RISC World

HTML Tricks and Tips

Richard Goodwin lets you into some more of the deper secrets of the web designer.

Colour and layout

Some purists believe that any change in the colour of a website from the default grey background, black text, and blue/purple/red links (depending on whether it's been clicked on or not) is an unnecessary complication which makes it harder for visitors to a site to understand how to navigate around your site, and therefore the use of colour is some kind of design heresy. However, I'm sure you'll agree that this would not only make web browsing and site design a pretty dull experience, it'd also make for a very short article, so I'll plough on.


Colour brightens up a website, and careful use of colour can make it look more professional as well; but what constitutes 'careful use'? Well, the first thing is generally not to go overboard. The saying 'less is more' is especially relevant when you're trying to keep one eye on the download time, so it's a good job you can add colour quite cheaply - the attribute bgcolor can be dropped into either the <body> tag, or into the definition of a table cell (<td>), and a small two-colour GIF image of a few bytes can add colour and even a little texture. You can jazz up that boring old web page for the price of just a few bytes.

The second area to be careful of is the choice of what actual colours to use, and what they say about your site. If you're designing a site for a company, the job may have already been done for you - just get a hold of some headed notepaper, a business card or suchlike. Chances are they've already put time and money into deciding on their own colours and logo, and they'll want the website to fit in with all their other 'literature', thus saving you several minutes of important drinking time.

The IFEL website

The IFEL website

If the company doesn't have coloured logos however, don't despair, there are other easy ways of picking a colour scheme - pick colours to do with what the site is about. For instance, IFEL is well known in the RISC OS community for its hardware, and on its website ( dark green with yellow and orange is used to reflect the green circuit boards and gold circuitry sometimes used in hardware manufacture.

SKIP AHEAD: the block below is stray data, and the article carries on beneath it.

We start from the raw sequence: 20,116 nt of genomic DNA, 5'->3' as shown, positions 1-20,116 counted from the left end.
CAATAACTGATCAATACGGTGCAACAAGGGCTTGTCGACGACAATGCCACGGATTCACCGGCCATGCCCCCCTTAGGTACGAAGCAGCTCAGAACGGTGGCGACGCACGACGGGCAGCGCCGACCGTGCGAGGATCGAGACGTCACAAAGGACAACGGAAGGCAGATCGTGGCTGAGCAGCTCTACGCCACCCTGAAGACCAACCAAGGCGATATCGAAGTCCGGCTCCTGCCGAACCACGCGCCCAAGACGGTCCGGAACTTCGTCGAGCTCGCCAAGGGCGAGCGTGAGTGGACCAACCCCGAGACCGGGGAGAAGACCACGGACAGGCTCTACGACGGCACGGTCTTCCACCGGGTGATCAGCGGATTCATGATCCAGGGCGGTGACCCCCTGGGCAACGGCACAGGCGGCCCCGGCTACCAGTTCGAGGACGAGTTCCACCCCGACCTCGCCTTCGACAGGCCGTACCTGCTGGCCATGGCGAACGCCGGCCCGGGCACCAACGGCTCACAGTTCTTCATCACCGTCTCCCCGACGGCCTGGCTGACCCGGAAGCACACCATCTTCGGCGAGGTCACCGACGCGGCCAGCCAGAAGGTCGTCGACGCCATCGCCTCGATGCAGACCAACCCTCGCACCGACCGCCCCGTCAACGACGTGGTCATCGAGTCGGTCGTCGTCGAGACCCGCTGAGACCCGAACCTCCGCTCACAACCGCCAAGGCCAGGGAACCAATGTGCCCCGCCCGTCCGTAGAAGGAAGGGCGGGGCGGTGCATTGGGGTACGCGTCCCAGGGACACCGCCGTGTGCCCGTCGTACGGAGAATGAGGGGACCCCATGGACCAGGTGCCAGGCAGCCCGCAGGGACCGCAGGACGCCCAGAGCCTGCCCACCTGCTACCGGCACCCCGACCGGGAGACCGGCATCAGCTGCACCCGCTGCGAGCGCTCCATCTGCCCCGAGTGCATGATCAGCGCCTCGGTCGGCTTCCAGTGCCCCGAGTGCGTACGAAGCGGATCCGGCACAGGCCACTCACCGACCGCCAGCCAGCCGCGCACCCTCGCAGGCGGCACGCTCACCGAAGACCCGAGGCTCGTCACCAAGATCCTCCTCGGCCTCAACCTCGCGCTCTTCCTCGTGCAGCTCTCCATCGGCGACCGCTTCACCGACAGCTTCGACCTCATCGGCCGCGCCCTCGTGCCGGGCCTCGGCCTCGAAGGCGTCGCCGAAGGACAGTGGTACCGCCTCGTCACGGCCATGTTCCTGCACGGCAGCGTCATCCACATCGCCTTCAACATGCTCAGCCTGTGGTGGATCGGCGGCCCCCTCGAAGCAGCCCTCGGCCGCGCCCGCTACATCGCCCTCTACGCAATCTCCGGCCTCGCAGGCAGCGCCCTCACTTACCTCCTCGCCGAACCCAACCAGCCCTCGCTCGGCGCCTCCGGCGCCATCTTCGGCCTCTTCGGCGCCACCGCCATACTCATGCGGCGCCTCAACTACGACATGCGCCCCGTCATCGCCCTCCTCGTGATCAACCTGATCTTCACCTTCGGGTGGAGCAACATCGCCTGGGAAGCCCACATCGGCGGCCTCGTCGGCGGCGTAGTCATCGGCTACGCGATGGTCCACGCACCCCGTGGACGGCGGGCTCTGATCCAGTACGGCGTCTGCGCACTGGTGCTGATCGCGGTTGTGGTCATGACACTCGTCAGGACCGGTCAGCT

If you don't have such an easy-out, you'll just have to do a little thinking. You could just choose your favourite colour, but what goes with it? Generally you'll want to choose at least two, maybe three, colours that go well together so that when you start adding graphics you'll have something to contrast with the background to highlight the logo, links buttons and so on.

What colours say about your site

Each colour has a certain connotation attached to it, which might aid or hinder the message you're trying to get across.

The obvious starting place is red - a bold, exciting colour which is associated with danger (blood, stop signs etc.) and passionate romance (red roses). Possibly not one to over-use on a site about open heart surgery though. A darker red is slightly more old-fashioned, perhaps harking back to the times when books were bound in red leather; a little lighter and you get pink, which is again of course associated with love, perhaps a little too much for the boys.


Yellow is a happy, cheery, sunshine colour, although sometimes a little too bright to be used on its own - it's great as a highlight colour but won't show up well against white. If you tone it down a little you can go for a slightly brownish look - highlighted with yellow you can do all sorts of gold effects - or heat it up with a little red to make orange, which is a bouncy, fun colour.


Moving on through the spectrum we come to green, which is associated with nature - spring's new leaves, a grassy lawn and so on. Along with blue it's a very classy colour, and very calming, but this can mean you might find it a little dull - unless you add a little yellow and make it a zingy lime colour!



Blue is a cool, calming colour, telling of calm seas and the sky on a summer's day. It can also be cool in another way, mixed with a few white areas to make an icy theme. Again it can seem a little dull and conservative, but like a pair of blue jeans it never really goes out of style. Plus 35% of Americans say it's their favourite colour, and that many Americans can't be wrong, can they?



Purple is a hippy, trippy colour which I tend to avoid like the plague because it's used by so many people who want to be different but don't really have the taste to carry it off. This is perhaps a little unfair, as it is a little magical and occult (beloved of both bishops and Goths) and goes well with pink. Try it if you want to be nonconformist, but don't say I didn't warn you.